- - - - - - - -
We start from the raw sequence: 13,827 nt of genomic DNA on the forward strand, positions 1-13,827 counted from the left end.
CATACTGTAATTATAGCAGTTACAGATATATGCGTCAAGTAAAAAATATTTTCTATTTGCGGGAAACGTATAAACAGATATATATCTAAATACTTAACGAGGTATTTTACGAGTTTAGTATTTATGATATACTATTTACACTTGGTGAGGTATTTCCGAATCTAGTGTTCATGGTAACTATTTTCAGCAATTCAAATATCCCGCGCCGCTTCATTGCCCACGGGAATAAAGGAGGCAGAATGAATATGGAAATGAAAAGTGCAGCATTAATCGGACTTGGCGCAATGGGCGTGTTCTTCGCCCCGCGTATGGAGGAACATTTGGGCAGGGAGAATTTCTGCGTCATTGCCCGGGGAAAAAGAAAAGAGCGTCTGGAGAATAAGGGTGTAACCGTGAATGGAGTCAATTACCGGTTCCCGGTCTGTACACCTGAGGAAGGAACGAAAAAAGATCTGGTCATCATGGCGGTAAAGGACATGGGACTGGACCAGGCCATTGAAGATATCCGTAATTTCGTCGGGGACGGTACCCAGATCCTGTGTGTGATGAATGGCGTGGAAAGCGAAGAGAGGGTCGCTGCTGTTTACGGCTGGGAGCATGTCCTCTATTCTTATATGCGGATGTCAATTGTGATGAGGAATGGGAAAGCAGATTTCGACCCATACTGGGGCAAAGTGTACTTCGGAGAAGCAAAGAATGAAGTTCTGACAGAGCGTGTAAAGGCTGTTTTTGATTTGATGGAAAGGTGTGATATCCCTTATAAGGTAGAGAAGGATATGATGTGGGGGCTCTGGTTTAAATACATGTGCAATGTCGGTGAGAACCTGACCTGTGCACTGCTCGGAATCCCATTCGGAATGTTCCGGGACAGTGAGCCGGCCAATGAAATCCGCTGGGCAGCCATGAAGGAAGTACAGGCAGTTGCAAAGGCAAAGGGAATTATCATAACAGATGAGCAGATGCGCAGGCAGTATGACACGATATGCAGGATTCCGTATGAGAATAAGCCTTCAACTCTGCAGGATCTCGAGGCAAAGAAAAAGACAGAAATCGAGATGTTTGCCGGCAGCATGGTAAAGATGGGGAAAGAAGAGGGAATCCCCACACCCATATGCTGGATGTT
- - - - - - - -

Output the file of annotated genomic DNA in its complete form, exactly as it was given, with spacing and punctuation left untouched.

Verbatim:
We start from the raw sequence: 13,827 nt of genomic DNA on the forward strand, positions 1-13,827 counted from the left end.
CATACTGTAATTATAGCAGTTACAGATATATGCGTCAAGTAAAAAATATTTTCTATTTGCGGGAAACGTATAAACAGATATATATCTAAATACTTAACGAGGTATTTTACGAGTTTAGTATTTATGATATACTATTTACACTTGGTGAGGTATTTCCGAATCTAGTGTTCATGGTAACTATTTTCAGCAATTCAAATATCCCGCGCCGCTTCATTGCCCACGGGAATAAAGGAGGCAGAATGAATATGGAAATGAAAAGTGCAGCATTAATCGGACTTGGCGCAATGGGCGTGTTCTTCGCCCCGCGTATGGAGGAACATTTGGGCAGGGAGAATTTCTGCGTCATTGCCCGGGGAAAAAGAAAAGAGCGTCTGGAGAATAAGGGTGTAACCGTGAATGGAGTCAATTACCGGTTCCCGGTCTGTACACCTGAGGAAGGAACGAAAAAAGATCTGGTCATCATGGCGGTAAAGGACATGGGACTGGACCAGGCCATTGAAGATATCCGTAATTTCGTCGGGGACGGTACCCAGATCCTGTGTGTGATGAATGGCGTGGAAAGCGAAGAGAGGGTCGCTGCTGTTTACGGCTGGGAGCATGTCCTCTATTCTTATATGCGGATGTCAATTGTGATGAGGAATGGGAAAGCAGATTTCGACCCATACTGGGGCAAAGTGTACTTCGGAGAAGCAAAGAATGAAGTTCTGACAGAGCGTGTAAAGGCTGTTTTTGATTTGATGGAAAGGTGTGATATCCCTTATAAGGTAGAGAAGGATATGATGTGGGGGCTCTGGTTTAAATACATGTGCAATGTCGGTGAGAACCTGACCTGTGCACTGCTCGGAATCCCATTCGGAATGTTCCGGGACAGTGAGCCGGCCAATGAAATCCGCTGGGCAGCCATGAAGGAAGTACAGGCAGTTGCAAAGGCAAAGGGAATTATCATAACAGATGAGCAGATGCGCAGGCAGTATGACACGATATGCAGGATTCCGTATGAGAATAAGCCTTCAACTCTGCAGGATCTCGAGGCAAAGAAAAAGACAGAAATCGAGATGTTTGCCGGCAGCATGGTAAAGATGGGGAAAGAAGAGGGAATCCCCACACCCATATGCTGGATGTT